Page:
A battle is ensuing over plans for luxury mobile homes at countryside land reportedly owned by Reading FC captain Liam Moore.

Dozens of neighbours have slammed plans for adding new mobile ‘luxury lodges’ at Walnut Lodge Farm, on Part Lane in Riseley, RG7.

The application for a ‘lawful development certificate for six additional caravans’ has been commented on more than a hundred times by residents on Wokingham Borough Council’s (WBC) planning portal.

The property is owned by Reading FC footballer Liam Moore and his wife Roxi Moore, according to the Land Registry, but the applicant is Johnathan Harvey, who is reportedly his father-in-law.

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One neighbour, Filomena McDermott, said the application “represents yet another milestone in the destruction of the character of the village”.

Chris Morrissey, another local resident, said he is “disgusted to have to even comment on such a ridiculous application”, calling the plans “out of character” with the area.

The council have already granted a licence for six caravans on the site. The latest application is for another six, which would take the total mobile homes on the farm to 12.

Planning permission and a licence was granted by Wokingham District Council for one mobile home in 1987.

WBC have since granted a licence for an additional mobile home in February 2020 and for an additional four mobile homes in April 2020.

The latest application seeks to add six more mobile homes and has received hundreds of comments from concerned neighbours.

The new mobiles homes “will fit within the legal definition of caravan in terms of its size and portability”, according to the applicant.

But local councillor Stuart Munro said he is concerned about the “intensification” and has had numerous calls, texts and emails from worried residents.

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Cllr Munro said: “The problem is no-one really knows what the plan is.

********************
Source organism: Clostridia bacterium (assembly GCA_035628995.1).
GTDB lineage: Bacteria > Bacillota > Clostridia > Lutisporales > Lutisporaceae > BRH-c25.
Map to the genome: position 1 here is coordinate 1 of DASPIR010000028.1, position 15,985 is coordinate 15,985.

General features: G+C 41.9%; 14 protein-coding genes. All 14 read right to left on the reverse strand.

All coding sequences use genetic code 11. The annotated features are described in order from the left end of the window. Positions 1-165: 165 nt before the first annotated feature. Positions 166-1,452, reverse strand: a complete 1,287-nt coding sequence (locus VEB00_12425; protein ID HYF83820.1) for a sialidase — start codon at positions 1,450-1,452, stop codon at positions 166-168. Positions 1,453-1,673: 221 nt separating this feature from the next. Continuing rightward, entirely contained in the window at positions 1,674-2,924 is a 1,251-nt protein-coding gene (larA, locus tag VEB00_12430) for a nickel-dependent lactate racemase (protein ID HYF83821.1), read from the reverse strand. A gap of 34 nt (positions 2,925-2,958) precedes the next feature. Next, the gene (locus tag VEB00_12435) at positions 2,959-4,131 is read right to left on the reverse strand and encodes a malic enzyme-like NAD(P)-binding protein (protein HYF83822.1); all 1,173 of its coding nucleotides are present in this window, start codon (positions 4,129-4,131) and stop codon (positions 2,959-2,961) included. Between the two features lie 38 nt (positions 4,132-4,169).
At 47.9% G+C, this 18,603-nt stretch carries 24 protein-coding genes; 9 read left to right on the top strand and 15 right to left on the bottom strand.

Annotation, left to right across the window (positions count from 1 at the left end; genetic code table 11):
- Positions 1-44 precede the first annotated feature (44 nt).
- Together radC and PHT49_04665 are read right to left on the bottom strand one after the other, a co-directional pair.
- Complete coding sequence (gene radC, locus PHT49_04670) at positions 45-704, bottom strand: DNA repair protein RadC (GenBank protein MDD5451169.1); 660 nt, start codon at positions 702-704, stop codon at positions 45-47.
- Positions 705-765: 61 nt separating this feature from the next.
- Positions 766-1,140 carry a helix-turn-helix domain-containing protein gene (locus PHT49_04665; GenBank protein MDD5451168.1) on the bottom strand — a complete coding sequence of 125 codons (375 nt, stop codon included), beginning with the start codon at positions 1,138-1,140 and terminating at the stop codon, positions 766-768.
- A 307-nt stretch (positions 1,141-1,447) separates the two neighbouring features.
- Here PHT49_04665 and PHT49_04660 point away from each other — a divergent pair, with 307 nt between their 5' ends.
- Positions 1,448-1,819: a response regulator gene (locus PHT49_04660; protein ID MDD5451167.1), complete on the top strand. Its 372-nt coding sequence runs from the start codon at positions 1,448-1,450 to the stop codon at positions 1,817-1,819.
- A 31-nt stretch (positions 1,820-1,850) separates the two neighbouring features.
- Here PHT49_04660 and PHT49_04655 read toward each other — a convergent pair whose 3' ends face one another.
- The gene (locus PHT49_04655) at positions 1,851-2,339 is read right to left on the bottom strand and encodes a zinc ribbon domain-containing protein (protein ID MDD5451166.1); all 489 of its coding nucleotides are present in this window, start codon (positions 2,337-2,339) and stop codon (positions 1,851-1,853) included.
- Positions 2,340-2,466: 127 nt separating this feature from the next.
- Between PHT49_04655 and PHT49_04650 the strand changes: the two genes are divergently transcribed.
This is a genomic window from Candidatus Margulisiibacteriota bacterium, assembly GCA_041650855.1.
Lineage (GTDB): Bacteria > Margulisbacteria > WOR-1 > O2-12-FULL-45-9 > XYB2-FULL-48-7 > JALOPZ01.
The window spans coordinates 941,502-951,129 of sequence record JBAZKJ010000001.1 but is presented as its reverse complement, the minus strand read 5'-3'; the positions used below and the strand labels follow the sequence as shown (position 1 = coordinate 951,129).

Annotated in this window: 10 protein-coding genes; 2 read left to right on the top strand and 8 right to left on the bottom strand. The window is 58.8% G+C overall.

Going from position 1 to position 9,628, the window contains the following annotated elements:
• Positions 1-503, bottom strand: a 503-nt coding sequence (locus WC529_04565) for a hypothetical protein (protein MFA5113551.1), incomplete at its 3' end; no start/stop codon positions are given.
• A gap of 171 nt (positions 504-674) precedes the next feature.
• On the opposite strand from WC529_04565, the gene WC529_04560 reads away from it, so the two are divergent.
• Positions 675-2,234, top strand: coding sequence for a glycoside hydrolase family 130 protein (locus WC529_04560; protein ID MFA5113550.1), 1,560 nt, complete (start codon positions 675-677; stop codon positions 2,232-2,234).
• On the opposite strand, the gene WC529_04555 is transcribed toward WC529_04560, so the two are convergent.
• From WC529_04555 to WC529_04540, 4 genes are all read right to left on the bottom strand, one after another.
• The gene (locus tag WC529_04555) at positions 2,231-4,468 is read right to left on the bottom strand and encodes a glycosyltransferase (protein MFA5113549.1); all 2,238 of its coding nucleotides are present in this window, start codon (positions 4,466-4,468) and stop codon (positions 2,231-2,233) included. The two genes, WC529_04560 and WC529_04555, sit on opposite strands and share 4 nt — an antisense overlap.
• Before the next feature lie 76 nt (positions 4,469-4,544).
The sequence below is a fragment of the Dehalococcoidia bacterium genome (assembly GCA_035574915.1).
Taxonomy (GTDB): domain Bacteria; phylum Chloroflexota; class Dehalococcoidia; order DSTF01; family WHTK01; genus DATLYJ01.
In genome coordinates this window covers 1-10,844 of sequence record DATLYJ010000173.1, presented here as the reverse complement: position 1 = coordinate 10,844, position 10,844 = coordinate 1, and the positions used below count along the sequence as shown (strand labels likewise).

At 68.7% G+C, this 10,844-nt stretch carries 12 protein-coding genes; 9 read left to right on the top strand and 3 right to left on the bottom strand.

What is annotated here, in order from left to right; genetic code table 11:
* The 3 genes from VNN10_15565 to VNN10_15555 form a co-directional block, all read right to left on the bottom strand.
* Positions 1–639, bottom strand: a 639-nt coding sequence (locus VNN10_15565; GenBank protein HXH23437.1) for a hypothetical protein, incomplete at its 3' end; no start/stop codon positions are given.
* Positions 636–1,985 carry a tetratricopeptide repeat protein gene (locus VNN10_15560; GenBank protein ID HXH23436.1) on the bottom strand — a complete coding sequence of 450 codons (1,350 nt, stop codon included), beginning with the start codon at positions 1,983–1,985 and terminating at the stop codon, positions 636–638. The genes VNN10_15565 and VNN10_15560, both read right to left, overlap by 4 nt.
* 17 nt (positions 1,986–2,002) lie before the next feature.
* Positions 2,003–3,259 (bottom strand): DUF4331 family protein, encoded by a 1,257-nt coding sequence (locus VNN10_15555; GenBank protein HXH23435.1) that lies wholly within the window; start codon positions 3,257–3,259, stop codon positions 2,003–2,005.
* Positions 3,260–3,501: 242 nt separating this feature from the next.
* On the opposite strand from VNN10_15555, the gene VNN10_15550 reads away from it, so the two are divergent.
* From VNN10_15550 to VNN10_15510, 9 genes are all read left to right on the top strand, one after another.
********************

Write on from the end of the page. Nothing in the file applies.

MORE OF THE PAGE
“Without clear communication from Liam Moore, all the locals fear the worst and make up their biggest fears.

“These things cost hundreds of thousands of pounds. It is a bit of a loophole They are houses. It is not what my residents want in the middle of the countryside.”

According to residents, the land previously belonged to a family who had owned it for about 40 years and were unable to build a single-family home on it.

This resulted in them having to move as the owner was unwell from living in a damp mobile home.

What’s next for the application?

In order for the certificate to be issued for the mobile homes, the applicant must prove, on the balance of probability, that adding six extra mobile homes at Walnut Tree Farm does not amount to a “material change of use”, and would thus be lawful for planning purposes.

The planning consultant for the applicant said the documents presented within the application provide “overwhelming evidence” that this would be the case.

Public consultation on the plans ended on June 2 and WBC must now decide whether the proposal goes to its planning committee for a vote.

The hundreds of complaints have included concerns the increase in traffic flow “will put people’s lives at risk” as well as worries about flooding, the impact on wildlife and light pollution.

Liam Moore and the applicant Johnathan Harvey were contacted for comment but had not responded at the time the story was published.

Note: The article previously stated that the mobile homes were being provided by Countrywide Park Homes, which had been stated by Cllr Munro.

However, the mobile homes company has stated this is not the case. The article has now been changed to reflect this.